The availability of tools and training is only the first step as the clinical application of HRQoL assessment represents a complex intervention . Critical questions for any larger project in this area are whether the resources for adequate patient invitation and consideration of HRQoL results in medical decision-making can be provided. A thorough understanding of the clinical workflow, practice requirements and goals are essential for the successful implementation of innovative health information technologies in medical practice .
National Institutes of Health: NIH Roadmap for Medical Research (last update February 18, 2009). [http://nihroadmap.nih.gov/clinicalresearch/overview-dynamicoutcomes.asp]
Koller M, Lorenz W: Quality of life: a deconstruction for clinicians. J R Soc Med 2002, 95: 481–488. 10.1258/jrsm.95.10.481
Cleland JA, Lee AJ, Hall S: Associations of depression and anxiety with gender, age, health-related quality of life and symptoms in primary care COPD patients. Fam Pract 2007, 24: 217–223. 10.1093/fampra/cmm009
Himmel W, Rogausch A, Kochen MM: Principles of patient management. In Oxford Textbook of Primary Medical Care. Volume 1. Edited by: Jones R, Britten N, Culpepper L, Gass DA, Grol R, Mant D, Silagy C. New York: Oxford University Press; 2004:227–230.
Boyes A, Newell S, Girgis A, McElduff P, Sanson-Fisher R: Does routine assessment and real-time feedback improve cancer patients' psychosocial well-being? Eur J Cancer Care (Engl) 2006, 15: 163–171. 10.1111/j.1365-2354.2005.00633.x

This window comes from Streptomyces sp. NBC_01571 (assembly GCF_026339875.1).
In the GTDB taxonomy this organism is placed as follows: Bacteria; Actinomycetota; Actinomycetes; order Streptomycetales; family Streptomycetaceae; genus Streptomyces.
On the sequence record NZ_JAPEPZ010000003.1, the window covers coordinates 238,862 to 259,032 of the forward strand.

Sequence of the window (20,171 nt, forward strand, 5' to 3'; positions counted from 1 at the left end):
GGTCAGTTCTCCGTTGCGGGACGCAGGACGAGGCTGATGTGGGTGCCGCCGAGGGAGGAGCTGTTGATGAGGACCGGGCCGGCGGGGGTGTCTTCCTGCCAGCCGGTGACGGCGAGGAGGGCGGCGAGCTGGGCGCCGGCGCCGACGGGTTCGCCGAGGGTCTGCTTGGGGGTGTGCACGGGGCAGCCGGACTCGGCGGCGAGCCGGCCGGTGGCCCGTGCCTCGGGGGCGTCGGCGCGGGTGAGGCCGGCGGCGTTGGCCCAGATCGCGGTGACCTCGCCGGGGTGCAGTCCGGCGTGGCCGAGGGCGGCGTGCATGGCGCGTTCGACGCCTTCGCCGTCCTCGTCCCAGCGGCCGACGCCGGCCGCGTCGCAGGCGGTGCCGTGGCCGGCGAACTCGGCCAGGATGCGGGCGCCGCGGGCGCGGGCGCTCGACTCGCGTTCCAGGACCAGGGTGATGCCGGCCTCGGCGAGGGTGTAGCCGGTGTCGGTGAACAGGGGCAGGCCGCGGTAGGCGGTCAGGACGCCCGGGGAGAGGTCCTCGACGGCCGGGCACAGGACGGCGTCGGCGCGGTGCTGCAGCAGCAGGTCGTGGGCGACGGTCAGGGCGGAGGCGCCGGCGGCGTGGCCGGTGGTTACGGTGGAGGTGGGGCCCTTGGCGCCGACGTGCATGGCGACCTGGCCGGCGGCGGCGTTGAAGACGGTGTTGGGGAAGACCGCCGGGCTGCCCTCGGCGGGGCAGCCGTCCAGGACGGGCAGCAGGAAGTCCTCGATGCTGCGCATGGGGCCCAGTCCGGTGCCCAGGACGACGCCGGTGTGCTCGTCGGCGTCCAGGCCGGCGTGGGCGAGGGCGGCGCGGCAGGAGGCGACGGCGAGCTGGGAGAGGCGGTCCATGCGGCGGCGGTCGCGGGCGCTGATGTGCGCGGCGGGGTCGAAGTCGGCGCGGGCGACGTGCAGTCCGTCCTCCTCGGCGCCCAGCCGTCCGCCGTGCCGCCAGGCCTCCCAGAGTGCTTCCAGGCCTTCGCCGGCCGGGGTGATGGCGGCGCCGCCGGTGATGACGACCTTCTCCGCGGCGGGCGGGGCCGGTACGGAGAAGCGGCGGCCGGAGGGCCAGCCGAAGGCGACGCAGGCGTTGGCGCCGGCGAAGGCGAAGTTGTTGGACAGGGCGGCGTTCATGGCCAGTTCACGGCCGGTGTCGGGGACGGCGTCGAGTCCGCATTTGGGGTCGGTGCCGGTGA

Greenhalgh J, Meadows K: The effectiveness of the use of patient-based measures of health in routine practice in improving the process and outcomes of patient care: a literature review. J Eval Clin Pract 1999, 5: 401–416. 10.1046/j.1365-2753.1999.00209.x
Detmar SB, Muller MJ, Schornagel JH, Wever LD, Aaronson NK: Health related quality-of-life assessments and patient-physician communication: A randomized controlled trial. JAMA 2002, 288: 3027–3034. 10.1001/jama.288.23.3027
Taenzer P, Bultz BD, Carlson LE, Speca M, DeGagne T, Olson K, Doll R, Rosberger Z: Impact of computerized quality-of-life screening on physician behaviour and patient satisfaction in lung cancer outpatients. Psycho-Oncology 2000, 9: 203–213. 10.1002/1099-1611(200005/06)9:3<203::AID-PON453>3.0.CO;2-Y
Velikova G, Booth L, Smith AB, Brown PM, Lynch P, Brown JM, Selby PJ: Measuring quality of life in routine oncology practice improves communication and patient well-being: A randomized controlled trial. J Clin Oncol 2004, 22: 714–724. 10.1200/JCO.2004.06.078
Bushnell DM, Martin ML, Parasuraman B: Electronic versus paper questionnaires: a further comparison in persons with asthma. J Asthma 2003, 40: 751–762. 10.1081/JAS-120023501
Chang CH, Cella D, Masters GA, Laliberte N, O'Brien P, Peterman A, Shervin D: Real-time clinical application of quality-of-life assessment in advanced lung cancer. Clin Lung Cancer 2002, 4: 104–109. 10.3816/CLC.2002.n.020
Halyard MY, Frost MH, Dueck A: Integrating QOL assessments for clinical and research purposes. Curr Probl Cancer 2006, 30: 319–330. 10.1016/j.currproblcancer.2006.08.009